During the House Homeland Security hearing last month on the topic of radicalization in the American Muslim community, one exchange between L.A. County Sheriff Lee Baca and Rep. Chip Cravaack (R-MN) concerned the relationship between the L.A. County Sheriff’s Department and Hamas terrorist front the Council on American-Islamic Relations (CAIR). Sheriff Baca told the congressman:
We don’t play around with criminals in my world. If CAIR is an organization that is a quote “criminal organization,” prosecute them. Hold them accountable and bring them to trial.
But according to a high-ranking source within the Department of Justice, who spoke exclusively to Pajamas Media on the condition of anonymity, Sheriff Baca, a long-time supporter of CAIR, was probably already in on the joke.
The joke is that a number of leaders of Islamic organizations (all of whom publicly opposed the King hearings on Muslim radicalization) were about to be indicted on terror finance support charges by the U.S. attorney’s office in Dallas, which had been investigating the case for most of the past decade.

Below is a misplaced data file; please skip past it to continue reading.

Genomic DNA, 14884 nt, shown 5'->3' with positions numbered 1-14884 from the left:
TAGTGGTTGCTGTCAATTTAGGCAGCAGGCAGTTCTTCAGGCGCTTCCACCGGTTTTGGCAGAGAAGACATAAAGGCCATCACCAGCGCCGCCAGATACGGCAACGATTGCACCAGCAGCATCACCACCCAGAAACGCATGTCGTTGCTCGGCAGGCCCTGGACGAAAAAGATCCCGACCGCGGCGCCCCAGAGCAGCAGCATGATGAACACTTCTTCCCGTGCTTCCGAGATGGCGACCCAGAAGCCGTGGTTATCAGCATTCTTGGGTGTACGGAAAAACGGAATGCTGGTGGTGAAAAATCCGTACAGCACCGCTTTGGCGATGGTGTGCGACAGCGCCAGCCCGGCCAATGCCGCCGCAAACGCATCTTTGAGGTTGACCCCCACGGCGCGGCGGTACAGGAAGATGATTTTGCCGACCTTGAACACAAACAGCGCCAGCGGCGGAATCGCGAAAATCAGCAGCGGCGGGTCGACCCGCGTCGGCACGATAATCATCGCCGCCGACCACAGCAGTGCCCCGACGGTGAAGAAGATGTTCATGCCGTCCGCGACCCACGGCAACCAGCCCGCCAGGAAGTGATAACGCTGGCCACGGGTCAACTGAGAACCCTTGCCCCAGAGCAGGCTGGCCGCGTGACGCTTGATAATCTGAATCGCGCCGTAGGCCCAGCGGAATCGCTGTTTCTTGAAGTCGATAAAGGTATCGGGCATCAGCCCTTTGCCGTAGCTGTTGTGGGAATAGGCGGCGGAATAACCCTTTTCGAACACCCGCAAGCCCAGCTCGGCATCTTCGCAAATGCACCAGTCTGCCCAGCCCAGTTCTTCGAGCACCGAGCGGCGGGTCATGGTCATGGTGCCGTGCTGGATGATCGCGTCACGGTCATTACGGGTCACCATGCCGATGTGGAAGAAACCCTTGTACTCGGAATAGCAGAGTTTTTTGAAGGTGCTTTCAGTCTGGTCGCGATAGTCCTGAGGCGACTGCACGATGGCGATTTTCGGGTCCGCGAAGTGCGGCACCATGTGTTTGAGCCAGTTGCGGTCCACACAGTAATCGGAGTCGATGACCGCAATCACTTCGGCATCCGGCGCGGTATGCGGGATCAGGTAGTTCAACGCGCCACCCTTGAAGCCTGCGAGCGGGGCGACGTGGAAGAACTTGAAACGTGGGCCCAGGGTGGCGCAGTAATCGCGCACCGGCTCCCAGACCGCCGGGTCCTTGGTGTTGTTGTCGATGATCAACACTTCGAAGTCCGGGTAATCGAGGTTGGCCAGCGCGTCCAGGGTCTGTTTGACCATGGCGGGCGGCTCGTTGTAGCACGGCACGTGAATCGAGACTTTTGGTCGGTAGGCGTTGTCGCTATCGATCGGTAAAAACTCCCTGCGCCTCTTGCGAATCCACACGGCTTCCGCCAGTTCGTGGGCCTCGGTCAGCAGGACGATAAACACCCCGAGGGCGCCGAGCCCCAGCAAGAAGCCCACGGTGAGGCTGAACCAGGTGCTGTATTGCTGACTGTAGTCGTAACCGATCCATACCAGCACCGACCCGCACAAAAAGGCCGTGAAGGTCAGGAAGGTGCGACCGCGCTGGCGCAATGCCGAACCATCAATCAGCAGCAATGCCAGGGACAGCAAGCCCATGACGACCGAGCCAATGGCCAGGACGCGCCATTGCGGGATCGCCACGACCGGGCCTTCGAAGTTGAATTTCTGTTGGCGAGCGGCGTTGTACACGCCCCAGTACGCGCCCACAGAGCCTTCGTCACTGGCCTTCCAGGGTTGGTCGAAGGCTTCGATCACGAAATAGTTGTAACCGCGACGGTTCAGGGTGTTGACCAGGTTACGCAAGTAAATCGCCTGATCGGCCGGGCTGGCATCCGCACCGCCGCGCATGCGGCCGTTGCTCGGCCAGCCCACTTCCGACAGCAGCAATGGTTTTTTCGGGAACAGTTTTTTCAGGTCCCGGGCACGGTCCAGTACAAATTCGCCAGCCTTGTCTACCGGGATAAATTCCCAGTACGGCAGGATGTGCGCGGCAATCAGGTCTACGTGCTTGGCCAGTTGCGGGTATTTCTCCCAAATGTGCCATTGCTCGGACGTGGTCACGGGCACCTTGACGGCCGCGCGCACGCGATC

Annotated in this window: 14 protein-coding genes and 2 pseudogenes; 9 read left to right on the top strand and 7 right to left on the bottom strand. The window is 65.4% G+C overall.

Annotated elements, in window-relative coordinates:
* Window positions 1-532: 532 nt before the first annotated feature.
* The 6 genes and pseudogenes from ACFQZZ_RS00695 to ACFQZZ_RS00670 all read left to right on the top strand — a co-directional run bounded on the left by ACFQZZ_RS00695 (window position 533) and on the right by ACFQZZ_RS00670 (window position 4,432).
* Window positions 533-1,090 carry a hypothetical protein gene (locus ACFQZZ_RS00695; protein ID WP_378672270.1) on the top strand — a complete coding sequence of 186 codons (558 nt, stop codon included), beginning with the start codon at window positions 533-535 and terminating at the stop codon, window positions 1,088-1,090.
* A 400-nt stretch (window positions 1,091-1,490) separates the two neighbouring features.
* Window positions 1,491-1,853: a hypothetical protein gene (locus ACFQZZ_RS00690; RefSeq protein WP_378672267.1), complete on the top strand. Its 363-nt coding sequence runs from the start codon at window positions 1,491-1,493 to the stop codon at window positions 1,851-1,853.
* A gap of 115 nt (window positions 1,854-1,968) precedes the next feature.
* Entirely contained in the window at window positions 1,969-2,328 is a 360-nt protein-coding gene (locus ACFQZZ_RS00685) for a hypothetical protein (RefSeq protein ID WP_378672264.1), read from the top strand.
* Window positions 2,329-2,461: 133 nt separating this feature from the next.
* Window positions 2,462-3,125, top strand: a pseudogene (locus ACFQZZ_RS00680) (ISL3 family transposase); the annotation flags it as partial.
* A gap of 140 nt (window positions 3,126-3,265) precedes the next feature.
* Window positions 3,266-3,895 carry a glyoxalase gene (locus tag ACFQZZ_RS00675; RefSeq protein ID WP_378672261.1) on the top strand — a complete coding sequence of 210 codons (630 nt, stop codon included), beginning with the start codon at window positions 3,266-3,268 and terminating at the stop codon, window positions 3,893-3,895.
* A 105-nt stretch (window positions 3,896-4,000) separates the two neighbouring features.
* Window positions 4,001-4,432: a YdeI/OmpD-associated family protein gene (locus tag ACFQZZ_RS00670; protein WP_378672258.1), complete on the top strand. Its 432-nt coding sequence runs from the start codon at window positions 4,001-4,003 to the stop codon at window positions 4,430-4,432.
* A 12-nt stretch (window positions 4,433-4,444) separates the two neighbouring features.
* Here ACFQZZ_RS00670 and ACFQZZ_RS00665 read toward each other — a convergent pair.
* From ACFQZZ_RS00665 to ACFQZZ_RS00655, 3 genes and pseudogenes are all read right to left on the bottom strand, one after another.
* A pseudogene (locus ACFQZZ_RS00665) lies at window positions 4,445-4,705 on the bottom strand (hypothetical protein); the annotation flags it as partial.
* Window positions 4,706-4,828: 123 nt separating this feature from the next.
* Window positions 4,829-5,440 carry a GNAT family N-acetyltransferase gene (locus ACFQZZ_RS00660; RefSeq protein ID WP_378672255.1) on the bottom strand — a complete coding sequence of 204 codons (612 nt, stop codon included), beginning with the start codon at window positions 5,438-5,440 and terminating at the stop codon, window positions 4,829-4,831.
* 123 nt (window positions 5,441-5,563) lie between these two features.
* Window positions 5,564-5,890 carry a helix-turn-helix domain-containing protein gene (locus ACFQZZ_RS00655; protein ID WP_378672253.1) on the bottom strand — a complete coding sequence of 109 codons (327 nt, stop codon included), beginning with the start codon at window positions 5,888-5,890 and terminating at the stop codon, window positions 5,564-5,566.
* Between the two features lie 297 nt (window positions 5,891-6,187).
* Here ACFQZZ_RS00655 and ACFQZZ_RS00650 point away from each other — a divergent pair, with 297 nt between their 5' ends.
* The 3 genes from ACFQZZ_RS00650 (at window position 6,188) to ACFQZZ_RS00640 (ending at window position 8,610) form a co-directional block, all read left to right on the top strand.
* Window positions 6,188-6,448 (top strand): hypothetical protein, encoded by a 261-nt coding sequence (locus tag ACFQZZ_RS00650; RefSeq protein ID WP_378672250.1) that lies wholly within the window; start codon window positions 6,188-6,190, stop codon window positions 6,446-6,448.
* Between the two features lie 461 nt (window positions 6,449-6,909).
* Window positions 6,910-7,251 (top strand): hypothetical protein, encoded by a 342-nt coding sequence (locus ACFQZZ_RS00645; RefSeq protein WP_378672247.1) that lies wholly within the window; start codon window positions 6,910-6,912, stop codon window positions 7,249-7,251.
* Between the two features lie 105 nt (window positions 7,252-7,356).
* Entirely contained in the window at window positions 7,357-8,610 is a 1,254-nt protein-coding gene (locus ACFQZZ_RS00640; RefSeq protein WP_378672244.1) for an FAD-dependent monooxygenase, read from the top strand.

But those indictments were scuttled last year at the direction of top-level political appointees within the Department of Justice (DOJ) — and possibly even the White House.
Included in those indictments was at least one of the co-founders of CAIR, based on “Declination of Prosecution of Omar Ahmad,” a March 31 DOJ legal memo from Assistant Attorney General David Kris to Acting Deputy Attorney General Gary Grindler. A second DOJ official familiar with the investigation independently confirmed these details. Omar Ahmad is one of CAIR’s co-founders and its chairman emeritus. He was personally named, along with CAIR itself, as an unindicted co-conspirator in the Holy Land Foundation terror finance trial in 2007 and 2008. During the trial FBI Agent Lara Burns testified that both Omar Ahmad and current CAIR executive director Nihad Awad were caught on FBI wiretaps attending a 1993 meeting of Hamas leaders in Philadelphia.
Dean Boyd, public affairs representative for the DOJ National Security Division, declined to provide me a copy of the March 31, 2010, memo dropping the Omar Ahmad prosecution. Directing me to submit a FOIA request, Boyd did say that “as a general rule, internal DOJ deliberation memos spelling out arguments for or against potential prosecution of any particular suspect are not public.”
Pajamas Media will be filing a FOIA request for all the related documents in this case.